Wax agrees that valuation should be an ongoing process. “It’s wise to do it on a regular basis so that you can know where your company needs to improve,” he says. “A business owner needs to determine where the strengths and weaknesses are within a company, and valuation is a great way to do it.”

A recurring valuation process might uncover damage to warehousing facilities or that those operations are not running smoothly, for example. The cost of making improvements to the warehouses can be weighed against the impact those repairs have on the company’s total value.

While some distributors feel that annual valuations make the most sense, others say that the frequency needs to be less often in order to properly evaluate economic cycles. “Every 24 to 36 months is good,” says Feeheley. “I think going through the valuation process every year is a little short-sighted. You need some time to go through the business cycle, and you don’t want to base everything on the short-term market trends.”

The variables that influence valuation change over the years. A regular valuation process allows the business owner to take into account current economic models. “Valuation today is much more difficult than 25 years ago because there are so many different methods to pay for things,” says Wax. “The majority of companies are not paying with cash for their financing needs.”

During the course of valuation, a buyer tends to look at a number of variables — stocks, assets, branding rights and cash, for example — and often places a special emphasis on one or more. Some of the valuations conducted by Waxie focused on valuing the power of a particular brand in a particular region (and then purchasing that brand), while others focused on the pure cash-flow value of a company.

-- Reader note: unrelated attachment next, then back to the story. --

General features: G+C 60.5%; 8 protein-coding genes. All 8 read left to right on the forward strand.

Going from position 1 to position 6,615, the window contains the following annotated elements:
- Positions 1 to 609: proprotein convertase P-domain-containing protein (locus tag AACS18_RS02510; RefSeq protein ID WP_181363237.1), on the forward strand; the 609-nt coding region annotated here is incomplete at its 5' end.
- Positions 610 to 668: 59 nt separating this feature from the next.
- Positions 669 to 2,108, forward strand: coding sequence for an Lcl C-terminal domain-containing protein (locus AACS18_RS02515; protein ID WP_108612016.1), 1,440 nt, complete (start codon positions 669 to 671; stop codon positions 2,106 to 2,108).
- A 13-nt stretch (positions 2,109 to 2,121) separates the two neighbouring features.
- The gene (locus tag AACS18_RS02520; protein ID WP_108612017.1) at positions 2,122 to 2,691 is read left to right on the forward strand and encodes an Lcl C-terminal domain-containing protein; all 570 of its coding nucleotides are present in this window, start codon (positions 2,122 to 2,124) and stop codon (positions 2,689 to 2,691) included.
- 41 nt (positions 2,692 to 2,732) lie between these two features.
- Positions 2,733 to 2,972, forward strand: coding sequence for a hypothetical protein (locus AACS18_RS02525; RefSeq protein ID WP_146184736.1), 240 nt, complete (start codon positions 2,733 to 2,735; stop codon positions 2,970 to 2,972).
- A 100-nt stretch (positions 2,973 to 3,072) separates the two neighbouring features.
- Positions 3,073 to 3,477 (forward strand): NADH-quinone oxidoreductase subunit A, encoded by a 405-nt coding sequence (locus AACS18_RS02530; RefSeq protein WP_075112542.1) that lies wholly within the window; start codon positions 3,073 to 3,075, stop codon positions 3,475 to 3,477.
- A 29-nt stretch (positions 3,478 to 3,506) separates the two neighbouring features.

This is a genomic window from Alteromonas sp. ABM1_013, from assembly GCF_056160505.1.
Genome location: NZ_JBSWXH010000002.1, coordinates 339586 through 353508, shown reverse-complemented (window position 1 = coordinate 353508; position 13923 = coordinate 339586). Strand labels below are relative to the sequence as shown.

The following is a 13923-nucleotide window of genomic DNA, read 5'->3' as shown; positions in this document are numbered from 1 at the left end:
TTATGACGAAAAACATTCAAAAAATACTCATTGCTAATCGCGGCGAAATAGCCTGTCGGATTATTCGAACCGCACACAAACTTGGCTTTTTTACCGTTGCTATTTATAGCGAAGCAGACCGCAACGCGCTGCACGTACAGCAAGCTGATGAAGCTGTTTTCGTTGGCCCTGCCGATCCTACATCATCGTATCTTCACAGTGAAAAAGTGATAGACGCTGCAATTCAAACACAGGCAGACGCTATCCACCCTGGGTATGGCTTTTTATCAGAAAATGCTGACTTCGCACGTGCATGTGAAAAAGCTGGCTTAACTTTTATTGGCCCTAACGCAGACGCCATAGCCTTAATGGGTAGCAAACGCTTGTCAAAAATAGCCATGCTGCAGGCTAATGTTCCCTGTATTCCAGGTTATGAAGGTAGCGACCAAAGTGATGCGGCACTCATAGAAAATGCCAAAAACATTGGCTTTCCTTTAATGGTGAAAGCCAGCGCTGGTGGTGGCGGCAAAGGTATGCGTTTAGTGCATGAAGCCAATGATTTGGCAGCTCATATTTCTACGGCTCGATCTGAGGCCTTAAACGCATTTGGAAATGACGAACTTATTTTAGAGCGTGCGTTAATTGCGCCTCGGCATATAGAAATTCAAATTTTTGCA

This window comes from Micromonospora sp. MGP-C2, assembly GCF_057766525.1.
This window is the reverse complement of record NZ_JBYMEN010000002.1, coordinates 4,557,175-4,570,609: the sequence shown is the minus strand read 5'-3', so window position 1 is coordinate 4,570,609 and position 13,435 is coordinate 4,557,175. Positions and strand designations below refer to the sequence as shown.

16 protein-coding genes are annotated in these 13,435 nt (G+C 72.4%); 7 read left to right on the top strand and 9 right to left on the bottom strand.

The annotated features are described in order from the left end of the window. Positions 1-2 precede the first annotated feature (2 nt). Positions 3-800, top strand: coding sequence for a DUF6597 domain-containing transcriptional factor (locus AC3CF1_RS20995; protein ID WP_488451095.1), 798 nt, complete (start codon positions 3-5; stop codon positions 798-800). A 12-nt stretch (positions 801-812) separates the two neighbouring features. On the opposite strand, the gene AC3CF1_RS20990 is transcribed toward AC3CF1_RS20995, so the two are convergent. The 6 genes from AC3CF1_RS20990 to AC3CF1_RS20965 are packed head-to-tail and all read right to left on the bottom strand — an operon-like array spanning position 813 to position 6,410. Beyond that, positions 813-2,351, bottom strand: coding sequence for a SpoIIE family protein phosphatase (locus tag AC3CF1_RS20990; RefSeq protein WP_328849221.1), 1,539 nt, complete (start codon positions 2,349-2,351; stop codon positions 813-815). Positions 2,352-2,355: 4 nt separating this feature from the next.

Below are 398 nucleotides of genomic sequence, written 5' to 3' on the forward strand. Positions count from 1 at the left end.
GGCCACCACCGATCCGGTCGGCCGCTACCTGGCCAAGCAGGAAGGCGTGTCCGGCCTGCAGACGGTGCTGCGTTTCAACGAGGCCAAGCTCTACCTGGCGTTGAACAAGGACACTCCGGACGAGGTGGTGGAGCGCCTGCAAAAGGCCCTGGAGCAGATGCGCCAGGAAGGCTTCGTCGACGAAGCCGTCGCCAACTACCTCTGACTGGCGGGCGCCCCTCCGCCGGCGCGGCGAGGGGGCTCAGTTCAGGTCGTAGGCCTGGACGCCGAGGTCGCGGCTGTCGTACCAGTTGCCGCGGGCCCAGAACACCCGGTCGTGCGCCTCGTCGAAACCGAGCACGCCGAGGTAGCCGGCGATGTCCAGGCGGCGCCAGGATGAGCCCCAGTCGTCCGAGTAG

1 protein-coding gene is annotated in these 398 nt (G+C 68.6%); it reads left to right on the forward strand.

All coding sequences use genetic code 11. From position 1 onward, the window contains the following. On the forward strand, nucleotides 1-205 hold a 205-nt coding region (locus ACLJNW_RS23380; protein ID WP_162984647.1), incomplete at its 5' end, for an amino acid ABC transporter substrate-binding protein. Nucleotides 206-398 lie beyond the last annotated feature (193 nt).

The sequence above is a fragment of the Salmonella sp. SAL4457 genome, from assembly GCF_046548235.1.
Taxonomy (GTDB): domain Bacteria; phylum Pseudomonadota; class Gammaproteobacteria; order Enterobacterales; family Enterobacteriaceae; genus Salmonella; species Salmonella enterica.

A Body of Worth
During the valuation process, many distributors realize that their customer base is a larger consideration for a potential buyer than facilities or delivery trucks, says Kellermeyer: “One of the first things to do is to figure the value of your customer lists. You have to ask a lot of hard questions regarding the health of those [sales] accounts. Are they growing customers? Are they in decline?”

Sometimes, the makeup of your customer base can work against you. Case in point: Kellermeyer Co. was extremely close to purchasing a company in Michigan, but negotiations fell through when the customer lists were examined. More than 40 percent of the seller’s business was attributed to one customer. If that customer were to move its business after the acquisition, the company would take a major hit.

A company’s sales staff also figures prominently into the valuation process. Usually, a veteran sales staff carries more value than an inexperienced one. However, if several salespeople are nearing retirement, that could make the sales force less attractive to potential buyers.

“So much of a company’s value really hinges on the salespeople,” says Kellermeyer. “If they have strong relationships with good customers, that’s very appealing to a potential buyer. That’s why buyers always try to figure out if the salespeople are willing to stay onboard.”

Not all distributors consider customers and salespeople when starting the valuation process for a business. “When we look at a business to buy, we usually look at the hard, tangible things first,” says Ellis. “We look at the inventory. Is there commonality with our inventory? We look at the real estate, the trucks, etc. Later, we move to the intangibles like customer base, the markets they’re in, the power of the brand name, and the potential of their geographic location.”